WILKERSON: Right, starting as early as December 2001 in Afghanistan.

NADLER: And these were homicides committed by people engaged in interrogations?

WILKERSON: Or in guarding prisoners, or something like that. People who were in detention.

NADLER: They were in detention, not trying to escape or anything, declared homicides by our own authorities.

Darius said...

And guess what? For the majority of those homicides (if not all of them), we've punished the murderers. I'm not surprised that there were some murders, anyone who has any idea of military history knows that murders happen during war. The troops/guards get stressed out and, since they have less oversight than at a prison like Gitmo, they act out their stress and frustration on the scum who cause it. It's not right, but it's also not some purposeful plan from "Bush and his cronies" to kill off all the bad guys in any way possible. It's amazingly naive and arrogant to blame human nature as some hideous plan of the President or his administration.

108 or whatever the number of deaths, aren't most of those suicides or natural causes?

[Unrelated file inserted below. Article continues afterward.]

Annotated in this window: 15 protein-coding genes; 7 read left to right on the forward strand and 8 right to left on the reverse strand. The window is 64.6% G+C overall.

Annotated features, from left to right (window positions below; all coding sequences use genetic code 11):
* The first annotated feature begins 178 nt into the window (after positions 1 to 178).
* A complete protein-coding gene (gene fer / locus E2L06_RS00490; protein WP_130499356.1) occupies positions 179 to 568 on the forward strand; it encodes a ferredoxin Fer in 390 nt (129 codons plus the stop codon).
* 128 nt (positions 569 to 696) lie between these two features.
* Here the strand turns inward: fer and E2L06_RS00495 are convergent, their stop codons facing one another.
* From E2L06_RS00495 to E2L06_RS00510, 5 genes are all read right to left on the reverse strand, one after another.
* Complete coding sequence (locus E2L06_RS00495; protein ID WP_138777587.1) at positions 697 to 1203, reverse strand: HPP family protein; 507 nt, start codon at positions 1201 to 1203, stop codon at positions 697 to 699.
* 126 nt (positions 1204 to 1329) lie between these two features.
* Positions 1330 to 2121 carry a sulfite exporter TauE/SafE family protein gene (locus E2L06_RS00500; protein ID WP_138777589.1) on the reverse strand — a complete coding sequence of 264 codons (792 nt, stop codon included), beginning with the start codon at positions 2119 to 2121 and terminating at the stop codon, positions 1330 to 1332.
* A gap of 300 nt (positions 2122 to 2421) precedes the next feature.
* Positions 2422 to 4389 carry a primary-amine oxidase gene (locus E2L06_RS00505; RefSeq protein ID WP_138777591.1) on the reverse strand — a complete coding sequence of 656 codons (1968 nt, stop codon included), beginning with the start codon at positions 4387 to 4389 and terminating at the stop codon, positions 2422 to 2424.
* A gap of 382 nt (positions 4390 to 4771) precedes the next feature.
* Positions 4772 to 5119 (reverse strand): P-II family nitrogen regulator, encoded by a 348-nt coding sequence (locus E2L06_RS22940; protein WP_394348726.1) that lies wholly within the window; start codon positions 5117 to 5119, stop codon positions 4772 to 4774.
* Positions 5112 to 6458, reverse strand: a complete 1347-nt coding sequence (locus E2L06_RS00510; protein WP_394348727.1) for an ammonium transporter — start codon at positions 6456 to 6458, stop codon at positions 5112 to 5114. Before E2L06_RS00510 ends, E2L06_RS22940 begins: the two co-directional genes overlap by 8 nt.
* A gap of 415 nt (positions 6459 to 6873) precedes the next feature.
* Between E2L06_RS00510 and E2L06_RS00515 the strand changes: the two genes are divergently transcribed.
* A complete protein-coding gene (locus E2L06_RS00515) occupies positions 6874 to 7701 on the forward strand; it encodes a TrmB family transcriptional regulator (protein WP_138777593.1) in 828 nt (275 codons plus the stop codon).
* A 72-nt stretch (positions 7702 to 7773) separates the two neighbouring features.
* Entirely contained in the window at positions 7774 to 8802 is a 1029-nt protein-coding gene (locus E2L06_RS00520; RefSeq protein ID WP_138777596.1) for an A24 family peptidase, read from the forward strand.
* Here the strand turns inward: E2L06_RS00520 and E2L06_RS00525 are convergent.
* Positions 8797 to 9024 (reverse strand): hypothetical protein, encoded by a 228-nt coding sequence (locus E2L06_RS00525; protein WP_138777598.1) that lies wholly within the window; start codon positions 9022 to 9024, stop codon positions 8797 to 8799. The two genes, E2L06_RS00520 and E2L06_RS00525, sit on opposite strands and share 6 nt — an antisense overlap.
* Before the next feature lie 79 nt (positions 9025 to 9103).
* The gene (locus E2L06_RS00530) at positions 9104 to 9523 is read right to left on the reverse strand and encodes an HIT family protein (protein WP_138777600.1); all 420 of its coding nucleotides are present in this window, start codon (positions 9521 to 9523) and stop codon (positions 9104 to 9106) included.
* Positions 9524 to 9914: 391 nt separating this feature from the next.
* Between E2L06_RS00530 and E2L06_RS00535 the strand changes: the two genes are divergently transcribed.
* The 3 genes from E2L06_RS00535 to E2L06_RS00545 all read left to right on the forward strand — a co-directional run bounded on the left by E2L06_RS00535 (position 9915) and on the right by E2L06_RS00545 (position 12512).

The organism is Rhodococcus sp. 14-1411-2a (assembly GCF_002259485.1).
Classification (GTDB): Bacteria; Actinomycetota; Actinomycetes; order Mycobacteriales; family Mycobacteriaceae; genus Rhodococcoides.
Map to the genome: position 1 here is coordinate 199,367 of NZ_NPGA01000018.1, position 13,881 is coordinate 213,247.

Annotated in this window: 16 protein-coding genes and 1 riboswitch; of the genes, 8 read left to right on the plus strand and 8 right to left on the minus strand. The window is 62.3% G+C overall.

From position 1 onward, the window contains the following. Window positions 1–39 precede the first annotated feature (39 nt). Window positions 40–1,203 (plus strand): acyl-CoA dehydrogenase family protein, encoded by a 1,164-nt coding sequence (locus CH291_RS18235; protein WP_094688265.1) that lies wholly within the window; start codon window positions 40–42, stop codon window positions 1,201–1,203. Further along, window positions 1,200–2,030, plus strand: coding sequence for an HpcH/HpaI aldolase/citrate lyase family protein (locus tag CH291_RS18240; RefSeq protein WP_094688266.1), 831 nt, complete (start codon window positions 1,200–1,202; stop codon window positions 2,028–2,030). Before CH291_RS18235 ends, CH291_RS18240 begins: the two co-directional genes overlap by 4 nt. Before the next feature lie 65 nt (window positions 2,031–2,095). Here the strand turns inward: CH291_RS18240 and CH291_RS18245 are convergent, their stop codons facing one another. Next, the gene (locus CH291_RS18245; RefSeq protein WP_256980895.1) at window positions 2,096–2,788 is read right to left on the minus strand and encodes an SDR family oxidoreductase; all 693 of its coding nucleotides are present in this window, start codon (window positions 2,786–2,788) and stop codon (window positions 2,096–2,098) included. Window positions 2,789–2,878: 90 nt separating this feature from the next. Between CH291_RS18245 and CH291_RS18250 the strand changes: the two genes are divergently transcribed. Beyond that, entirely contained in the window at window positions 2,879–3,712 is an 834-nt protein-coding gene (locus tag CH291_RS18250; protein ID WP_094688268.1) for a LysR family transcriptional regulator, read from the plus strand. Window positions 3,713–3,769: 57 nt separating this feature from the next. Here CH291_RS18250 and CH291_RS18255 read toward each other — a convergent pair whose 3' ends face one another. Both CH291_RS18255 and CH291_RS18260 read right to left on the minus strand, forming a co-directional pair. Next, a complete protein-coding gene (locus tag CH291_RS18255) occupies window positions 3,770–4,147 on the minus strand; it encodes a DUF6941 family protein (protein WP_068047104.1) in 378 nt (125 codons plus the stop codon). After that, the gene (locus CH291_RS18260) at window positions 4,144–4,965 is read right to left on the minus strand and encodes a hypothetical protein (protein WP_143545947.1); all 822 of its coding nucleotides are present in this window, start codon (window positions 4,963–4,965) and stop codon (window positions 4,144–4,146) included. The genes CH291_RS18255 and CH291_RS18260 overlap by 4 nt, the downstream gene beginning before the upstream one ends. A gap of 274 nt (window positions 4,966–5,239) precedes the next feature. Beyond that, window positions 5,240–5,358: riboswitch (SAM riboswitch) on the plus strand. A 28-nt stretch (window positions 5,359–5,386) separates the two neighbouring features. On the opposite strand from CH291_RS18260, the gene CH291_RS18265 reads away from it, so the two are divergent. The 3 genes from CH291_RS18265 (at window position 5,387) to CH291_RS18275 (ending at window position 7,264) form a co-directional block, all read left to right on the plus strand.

Chris Austere said...

Darius, there you go again trying to side-step the issue. You have this administration saying, "We don't torture." Then we have you saying essentially the same thing by your characterization of torture as "tickling". Then I show evidence that people have died during "interrogations" (torture in other words) and you are all, "Yeah, but you're arrogant because you're blaming human nature and its not Bush's fault. And aren't most of those deaths natural causes and suicides?" And I'm like, "What difference does it make?" If even 5% were homicides, it isn't justifiable. Plus, out of those alleged suicides and natural causes deaths, how many of them are actually suicides or natural causes deaths? If the military would lie about the death of Pat Tillman, do you honestly think they're going to be completely honest about these detainees? I don't.

Darius said...

Chris, the problem arises in that you seem to expect all wars to be run perfectly and with no war crimes (at least on the American side). By expecting this, you deny human nature, which is typical of the libertarian movement. People are fallen, and they are especially apt to act out their fallen nature when put into stressful kill-or-be-killed situations, such as war. Don't pin this on the President, nowhere has he or his administration ever said that it was general policy to torture terrorists, even to the point of death.